July payrolls assuage any fear that the U.S. economy is in recession
- The U.S. economy added 528k jobs in July, coming in well above the consensus forecast of 250k. Revisions to the prior two months were also positive, adding 28k jobs from previously reported May/June figures. U.S. payrolls have now surpassed their pre-pandemic level.
- Employment gains were again widespread, with education & health care (+122k), leisure & hospitality (+96k) and professional & business services (+89k) leading the charge. Outside of these industries, hiring remained robust in transportation & warehousing (+21k), information (+13k) as well as wholesale (+11k) and retail (+22k) trade. Goods producing industries (+69k) also recorded hefty gains, with construction (+32k), manufacturing (+30k), and mining & logging (+7k) all adding jobs in July. Hiring in across the public sector (+57k) was also higher, after having recorded a modest decline the month prior.
- The unemployment rate declined by a tenth of a percentage point to at 3.5% – returning to its pre-pandemic level. Based on the household survey, employment was up 179k, while the labor force fell by 63K. As a result, the participation rate fell by a 0.1pp to 62.1%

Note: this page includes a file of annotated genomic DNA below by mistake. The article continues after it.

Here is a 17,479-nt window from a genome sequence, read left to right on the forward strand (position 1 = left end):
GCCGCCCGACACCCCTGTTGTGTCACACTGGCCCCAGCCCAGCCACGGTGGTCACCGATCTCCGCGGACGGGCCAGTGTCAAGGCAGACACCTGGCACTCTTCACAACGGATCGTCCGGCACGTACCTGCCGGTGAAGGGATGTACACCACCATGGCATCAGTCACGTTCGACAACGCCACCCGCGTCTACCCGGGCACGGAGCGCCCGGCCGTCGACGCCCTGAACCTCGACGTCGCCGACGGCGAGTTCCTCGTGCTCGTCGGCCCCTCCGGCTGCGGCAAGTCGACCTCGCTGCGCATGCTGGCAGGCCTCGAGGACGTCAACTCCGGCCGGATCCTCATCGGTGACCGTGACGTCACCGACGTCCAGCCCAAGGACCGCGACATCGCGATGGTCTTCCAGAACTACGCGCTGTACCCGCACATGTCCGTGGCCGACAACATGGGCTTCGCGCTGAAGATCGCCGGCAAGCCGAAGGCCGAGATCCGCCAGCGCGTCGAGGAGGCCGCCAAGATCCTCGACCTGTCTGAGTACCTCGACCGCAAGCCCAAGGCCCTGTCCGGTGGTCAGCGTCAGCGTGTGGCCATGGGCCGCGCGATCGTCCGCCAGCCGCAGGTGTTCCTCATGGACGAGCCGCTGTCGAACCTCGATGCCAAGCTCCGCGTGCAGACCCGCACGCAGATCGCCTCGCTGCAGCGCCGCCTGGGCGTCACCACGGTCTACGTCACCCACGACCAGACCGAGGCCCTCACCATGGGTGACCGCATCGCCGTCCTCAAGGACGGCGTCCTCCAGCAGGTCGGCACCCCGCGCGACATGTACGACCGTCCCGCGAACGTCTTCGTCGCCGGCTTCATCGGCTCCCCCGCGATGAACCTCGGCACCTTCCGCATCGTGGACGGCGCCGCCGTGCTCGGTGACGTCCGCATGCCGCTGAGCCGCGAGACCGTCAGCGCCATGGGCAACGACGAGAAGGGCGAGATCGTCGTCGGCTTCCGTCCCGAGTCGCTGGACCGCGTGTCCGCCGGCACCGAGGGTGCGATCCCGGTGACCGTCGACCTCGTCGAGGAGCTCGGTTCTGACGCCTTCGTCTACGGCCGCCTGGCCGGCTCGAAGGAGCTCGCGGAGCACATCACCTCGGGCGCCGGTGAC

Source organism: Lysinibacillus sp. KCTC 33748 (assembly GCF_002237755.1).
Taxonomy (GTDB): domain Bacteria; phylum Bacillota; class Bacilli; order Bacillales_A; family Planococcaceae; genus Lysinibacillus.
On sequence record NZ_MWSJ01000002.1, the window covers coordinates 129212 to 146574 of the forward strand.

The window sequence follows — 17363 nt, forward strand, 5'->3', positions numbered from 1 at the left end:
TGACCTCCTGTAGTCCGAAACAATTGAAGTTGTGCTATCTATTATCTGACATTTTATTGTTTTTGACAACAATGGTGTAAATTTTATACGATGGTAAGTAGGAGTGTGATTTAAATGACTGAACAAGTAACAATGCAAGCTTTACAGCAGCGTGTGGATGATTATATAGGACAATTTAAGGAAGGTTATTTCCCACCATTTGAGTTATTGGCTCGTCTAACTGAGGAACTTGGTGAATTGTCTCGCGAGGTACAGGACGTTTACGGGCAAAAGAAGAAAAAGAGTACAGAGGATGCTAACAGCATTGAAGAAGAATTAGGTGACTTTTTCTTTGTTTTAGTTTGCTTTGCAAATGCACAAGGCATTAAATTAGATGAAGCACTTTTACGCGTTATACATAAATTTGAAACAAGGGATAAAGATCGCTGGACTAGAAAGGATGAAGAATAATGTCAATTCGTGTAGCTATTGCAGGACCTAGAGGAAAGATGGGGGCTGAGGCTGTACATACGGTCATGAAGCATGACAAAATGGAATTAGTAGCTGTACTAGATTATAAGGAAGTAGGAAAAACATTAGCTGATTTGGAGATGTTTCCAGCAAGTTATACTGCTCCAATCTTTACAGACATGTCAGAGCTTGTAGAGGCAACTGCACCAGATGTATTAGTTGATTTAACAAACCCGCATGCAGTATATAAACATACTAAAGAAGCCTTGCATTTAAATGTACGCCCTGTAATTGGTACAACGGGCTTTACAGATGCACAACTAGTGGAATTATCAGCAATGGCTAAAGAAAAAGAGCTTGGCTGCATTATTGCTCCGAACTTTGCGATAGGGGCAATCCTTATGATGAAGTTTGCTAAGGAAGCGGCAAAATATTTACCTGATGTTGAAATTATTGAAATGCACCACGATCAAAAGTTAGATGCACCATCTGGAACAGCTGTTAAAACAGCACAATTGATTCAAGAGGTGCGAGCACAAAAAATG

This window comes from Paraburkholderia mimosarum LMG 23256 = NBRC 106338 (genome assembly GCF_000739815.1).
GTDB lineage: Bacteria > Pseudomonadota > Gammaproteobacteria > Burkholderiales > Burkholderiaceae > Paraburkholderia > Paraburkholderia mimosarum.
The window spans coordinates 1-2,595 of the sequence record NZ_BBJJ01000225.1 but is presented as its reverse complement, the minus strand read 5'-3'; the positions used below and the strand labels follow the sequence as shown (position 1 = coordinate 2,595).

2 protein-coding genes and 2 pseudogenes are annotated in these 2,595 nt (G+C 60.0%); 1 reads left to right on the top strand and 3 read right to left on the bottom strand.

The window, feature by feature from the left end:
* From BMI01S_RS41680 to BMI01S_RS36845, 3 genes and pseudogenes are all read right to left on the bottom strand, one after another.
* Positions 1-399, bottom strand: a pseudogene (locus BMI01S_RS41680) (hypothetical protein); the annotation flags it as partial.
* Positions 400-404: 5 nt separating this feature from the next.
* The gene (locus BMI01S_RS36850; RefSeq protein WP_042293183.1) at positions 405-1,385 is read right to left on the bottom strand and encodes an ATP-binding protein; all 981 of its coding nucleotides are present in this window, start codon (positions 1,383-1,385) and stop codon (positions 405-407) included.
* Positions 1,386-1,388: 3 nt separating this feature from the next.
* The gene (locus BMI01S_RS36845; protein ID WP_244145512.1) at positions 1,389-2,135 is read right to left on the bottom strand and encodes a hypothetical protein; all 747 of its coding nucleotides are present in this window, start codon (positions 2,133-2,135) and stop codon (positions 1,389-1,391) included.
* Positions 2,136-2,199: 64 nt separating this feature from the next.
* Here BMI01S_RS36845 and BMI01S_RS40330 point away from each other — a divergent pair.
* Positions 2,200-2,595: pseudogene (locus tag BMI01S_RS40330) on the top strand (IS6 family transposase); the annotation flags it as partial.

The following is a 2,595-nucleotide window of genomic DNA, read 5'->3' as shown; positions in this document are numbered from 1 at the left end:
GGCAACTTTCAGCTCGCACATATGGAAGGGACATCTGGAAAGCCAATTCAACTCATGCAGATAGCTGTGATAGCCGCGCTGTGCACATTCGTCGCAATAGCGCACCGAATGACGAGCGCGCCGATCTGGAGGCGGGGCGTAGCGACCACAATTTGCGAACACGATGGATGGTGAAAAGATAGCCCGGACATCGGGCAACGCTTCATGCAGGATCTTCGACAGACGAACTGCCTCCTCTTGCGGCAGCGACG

- Average hourly earnings rose by 0.5% month-on-month to $32.27. On a year-over-year basis, wage growth held steady at 5.2%.
- Woah! This morning's reporting should almost certainly assuage any fears that the U.S. economy is in a recession. While payrolls had been showing some signs of slowing in recent months, July data shows a complete reversal in that trend and flies in the face of other labor market metrics (initial jobless claims and job openings), which have suggested that the labor market was cooling.
- While we don’t want to sound like a broken record, it's important to emphasize that these gains are not sustainable! The participation rate has moved sideways this year (and even ticked lower in July), implying the lack of labor supply will soon be a binding constraint on hiring.
- With the FOMC dropping its forward guidance and moving to a data dependent "meeting-by-meeting assessment", today's report will do nothing to dissuade policymakers from further tightening monetary policy in the months ahead. Indeed, we heard from several Fed speakers over the past week, and all struck a decisively hawkish tone – likely in response to markets misreading Powell's press conference last week as coming across more dovish. In response to the Fed speak and this morning's job numbers, market pricing for more rate hikes by year-end have come up. Moreover, futures markets have sharply sold-off following after the jobs report and we’re seeing a deeper inversion in 10Y2Y spread, now having widened to 40bps.
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